How One Mother Designed Better Glasses For People With Down Syndrome

by Melissa McGlensey for The Mighty
Originally Published: 
Courtesy Maria Dellapina

One mother in Burton, Ohio, turned her daughter’s need into a career helping others.

Erin Farragher, now 16, needed glasses when she was about 20 months old. Her mother, Maria Dellapina, set out right away to find the perfect pair but soon found conventional frame designs didn’t properly fit Erin, who has Down syndrome. People with the genetic condition often have unique facial features such as low nasal bridges, small ears, and wide temple areas.

“[Conventional glasses] would fall down her nose and just didn’t sit right on her face,” Dellapina told The Mighty. “She didn’t want to wear them.”

At the time, Dellapina had nearly 25 years of experience making glasses, dispensing frames and lenses and working as a frame buyer. Still, despite her connections in the industry, she just couldn’t find a pair she could alter to fit Erin, even after making extensive adjustments. So she began designing them herself.

“It was very frustrating because I needed this for my daughter,” Dellapina told The Mighty, “and I knew I couldn’t be the only one.”

She wasn’t.

Dellapina started talking to other parents of children with Down syndrome and realized a real need existed for glasses that properly fit. But she couldn’t find a manufacturer willing to make her designs. As a single working mother with four kids, two of them toddlers, Dellapina had little time or money to invest into getting the frames made.

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Dellapina with her 29-year-old son Anthony at a photo shoot for “Women in the World” in December. Anthony is a special education teacher.

Then, in 2007, Erin became ill after an ear infection turned into a dangerous infection further complicated by her allergies to antibiotics. Dellapina lost her job, and ultimately decided she had to work from home to take care of Erin. It was time to start the business.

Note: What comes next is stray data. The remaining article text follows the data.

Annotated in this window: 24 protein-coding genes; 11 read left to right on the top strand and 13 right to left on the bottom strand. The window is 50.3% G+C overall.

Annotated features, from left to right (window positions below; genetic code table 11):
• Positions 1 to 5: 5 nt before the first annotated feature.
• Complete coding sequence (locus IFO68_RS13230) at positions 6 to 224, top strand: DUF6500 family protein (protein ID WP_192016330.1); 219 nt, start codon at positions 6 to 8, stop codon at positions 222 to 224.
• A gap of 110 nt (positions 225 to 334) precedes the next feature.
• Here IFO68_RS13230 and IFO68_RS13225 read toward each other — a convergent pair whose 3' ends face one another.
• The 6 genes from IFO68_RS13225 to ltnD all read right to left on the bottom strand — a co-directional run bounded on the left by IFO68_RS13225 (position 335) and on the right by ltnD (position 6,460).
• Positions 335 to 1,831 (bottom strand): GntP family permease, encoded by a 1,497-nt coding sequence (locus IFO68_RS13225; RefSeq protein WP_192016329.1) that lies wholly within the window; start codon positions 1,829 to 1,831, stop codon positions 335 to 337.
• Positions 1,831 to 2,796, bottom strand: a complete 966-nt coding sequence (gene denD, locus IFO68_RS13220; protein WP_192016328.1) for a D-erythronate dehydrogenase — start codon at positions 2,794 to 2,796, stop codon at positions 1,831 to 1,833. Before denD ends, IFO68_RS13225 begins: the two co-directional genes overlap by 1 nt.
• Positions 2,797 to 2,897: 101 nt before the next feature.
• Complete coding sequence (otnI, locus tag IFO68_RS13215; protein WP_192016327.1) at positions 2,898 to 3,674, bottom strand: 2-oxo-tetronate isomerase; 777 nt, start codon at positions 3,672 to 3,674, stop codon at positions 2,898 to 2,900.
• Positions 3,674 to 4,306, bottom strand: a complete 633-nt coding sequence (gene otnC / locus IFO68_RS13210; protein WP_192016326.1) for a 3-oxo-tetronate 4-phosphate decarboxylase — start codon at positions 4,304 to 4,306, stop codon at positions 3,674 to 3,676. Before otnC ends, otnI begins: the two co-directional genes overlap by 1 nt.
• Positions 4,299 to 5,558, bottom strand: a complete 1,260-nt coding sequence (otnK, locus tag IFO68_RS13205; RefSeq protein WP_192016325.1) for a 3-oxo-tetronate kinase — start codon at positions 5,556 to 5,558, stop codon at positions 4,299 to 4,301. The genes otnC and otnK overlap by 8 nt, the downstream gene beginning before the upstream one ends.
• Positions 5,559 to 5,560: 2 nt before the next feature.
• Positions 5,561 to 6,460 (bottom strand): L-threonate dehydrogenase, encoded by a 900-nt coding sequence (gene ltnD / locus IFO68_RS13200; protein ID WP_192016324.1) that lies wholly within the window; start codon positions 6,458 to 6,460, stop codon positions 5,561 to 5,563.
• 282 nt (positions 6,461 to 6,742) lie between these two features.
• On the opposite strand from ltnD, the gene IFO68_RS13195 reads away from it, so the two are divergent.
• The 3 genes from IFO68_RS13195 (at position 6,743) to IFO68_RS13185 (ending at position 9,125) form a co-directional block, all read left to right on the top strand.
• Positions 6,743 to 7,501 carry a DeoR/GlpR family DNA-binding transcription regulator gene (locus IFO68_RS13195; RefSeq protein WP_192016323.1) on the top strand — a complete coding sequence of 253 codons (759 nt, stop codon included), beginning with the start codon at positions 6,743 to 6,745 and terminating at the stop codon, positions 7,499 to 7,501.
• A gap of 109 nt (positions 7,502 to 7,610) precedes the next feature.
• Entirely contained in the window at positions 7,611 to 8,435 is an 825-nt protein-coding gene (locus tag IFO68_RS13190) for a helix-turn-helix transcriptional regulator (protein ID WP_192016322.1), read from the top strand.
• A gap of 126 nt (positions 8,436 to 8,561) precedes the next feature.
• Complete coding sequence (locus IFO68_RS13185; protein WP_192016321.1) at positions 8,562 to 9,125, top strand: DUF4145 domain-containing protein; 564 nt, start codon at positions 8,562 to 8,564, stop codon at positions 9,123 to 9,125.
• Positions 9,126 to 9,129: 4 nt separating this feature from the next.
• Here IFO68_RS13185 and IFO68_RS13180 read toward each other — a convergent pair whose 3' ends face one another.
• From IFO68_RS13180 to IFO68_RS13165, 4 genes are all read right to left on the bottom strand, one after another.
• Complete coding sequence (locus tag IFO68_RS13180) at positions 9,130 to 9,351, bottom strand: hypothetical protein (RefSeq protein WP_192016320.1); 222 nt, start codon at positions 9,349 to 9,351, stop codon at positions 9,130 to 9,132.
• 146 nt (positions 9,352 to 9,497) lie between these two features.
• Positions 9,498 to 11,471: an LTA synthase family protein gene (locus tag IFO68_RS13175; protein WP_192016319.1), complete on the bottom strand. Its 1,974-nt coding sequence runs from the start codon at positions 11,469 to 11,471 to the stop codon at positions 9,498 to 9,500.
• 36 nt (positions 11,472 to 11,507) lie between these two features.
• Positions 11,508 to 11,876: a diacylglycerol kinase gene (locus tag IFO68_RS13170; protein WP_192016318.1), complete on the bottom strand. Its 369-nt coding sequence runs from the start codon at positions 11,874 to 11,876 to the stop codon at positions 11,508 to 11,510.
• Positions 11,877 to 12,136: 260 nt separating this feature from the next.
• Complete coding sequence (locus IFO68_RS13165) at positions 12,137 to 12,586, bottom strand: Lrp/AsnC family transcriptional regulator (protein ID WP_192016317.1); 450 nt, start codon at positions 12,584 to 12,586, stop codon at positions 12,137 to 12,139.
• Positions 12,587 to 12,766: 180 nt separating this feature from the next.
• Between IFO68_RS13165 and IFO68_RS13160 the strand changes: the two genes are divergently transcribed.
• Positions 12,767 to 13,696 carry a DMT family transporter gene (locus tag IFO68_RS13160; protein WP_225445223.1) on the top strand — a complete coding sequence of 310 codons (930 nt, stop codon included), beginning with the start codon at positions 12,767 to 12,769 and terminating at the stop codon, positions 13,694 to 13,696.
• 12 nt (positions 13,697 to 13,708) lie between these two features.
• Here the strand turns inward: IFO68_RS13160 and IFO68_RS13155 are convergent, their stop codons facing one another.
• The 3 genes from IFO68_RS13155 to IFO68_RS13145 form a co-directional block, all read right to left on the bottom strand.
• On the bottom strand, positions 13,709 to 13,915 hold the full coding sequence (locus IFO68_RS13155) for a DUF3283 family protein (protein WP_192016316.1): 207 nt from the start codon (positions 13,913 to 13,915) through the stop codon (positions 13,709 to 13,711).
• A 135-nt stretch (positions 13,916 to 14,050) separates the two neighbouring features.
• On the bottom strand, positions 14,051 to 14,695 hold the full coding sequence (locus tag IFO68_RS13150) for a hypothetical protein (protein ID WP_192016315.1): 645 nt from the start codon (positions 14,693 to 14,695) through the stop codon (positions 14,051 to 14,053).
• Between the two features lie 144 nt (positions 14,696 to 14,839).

She finally found a manufacturer in South Korea willing to make the glasses, and a friend lent her the money to for the first prototypes.

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Erin at Tina Brown’s Women in the World Salon in San Antonio, where Toyota’s Mother of Invention award was announced in December.

Fast forward eight years, and Dellapina runs Specs4Us, which stands for “Superior Precision Eyewear for Children Who Are Special.” The company has 14 different styles in sizes from infant through adult, and has sold glasses in 28 countries so far. Dellapina even won a Toyota Mother of Invention Award in December, which came with a $50,000 grant to further expand her business.

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Erin travels with Dellapina to conferences, models in promotional images for Specs4Us, and even has a Specs4Us frame line named after her, but the bottom line is she has glasses that fit.

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A pair of Erin’s World glasses, by Specs4us, designed by Maria Dellapina

“She loves wearing her glasses,” Dellapina told The Mighty. “They’re the first thing she puts on in the morning and the last thing she takes off at night.”

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Erin Farragger modeling her glasses.

Besides helping her daughter, Dellapina has found a reward in the feedback she gets daily from satisfied customers.

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A young model named Guilianne wearing Specs4Us.

“I get up every morning knowing I will get an email or Facebook post of a child in the glasses with comments on how much it’s changed their lives, and it puts a big smile on my face,” Dellapina told The Mighty. “You can’t have a better job or one more rewarding than doing something to help people all around the world.”

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For more information on Specs4Us, visit their website or Facebook page.

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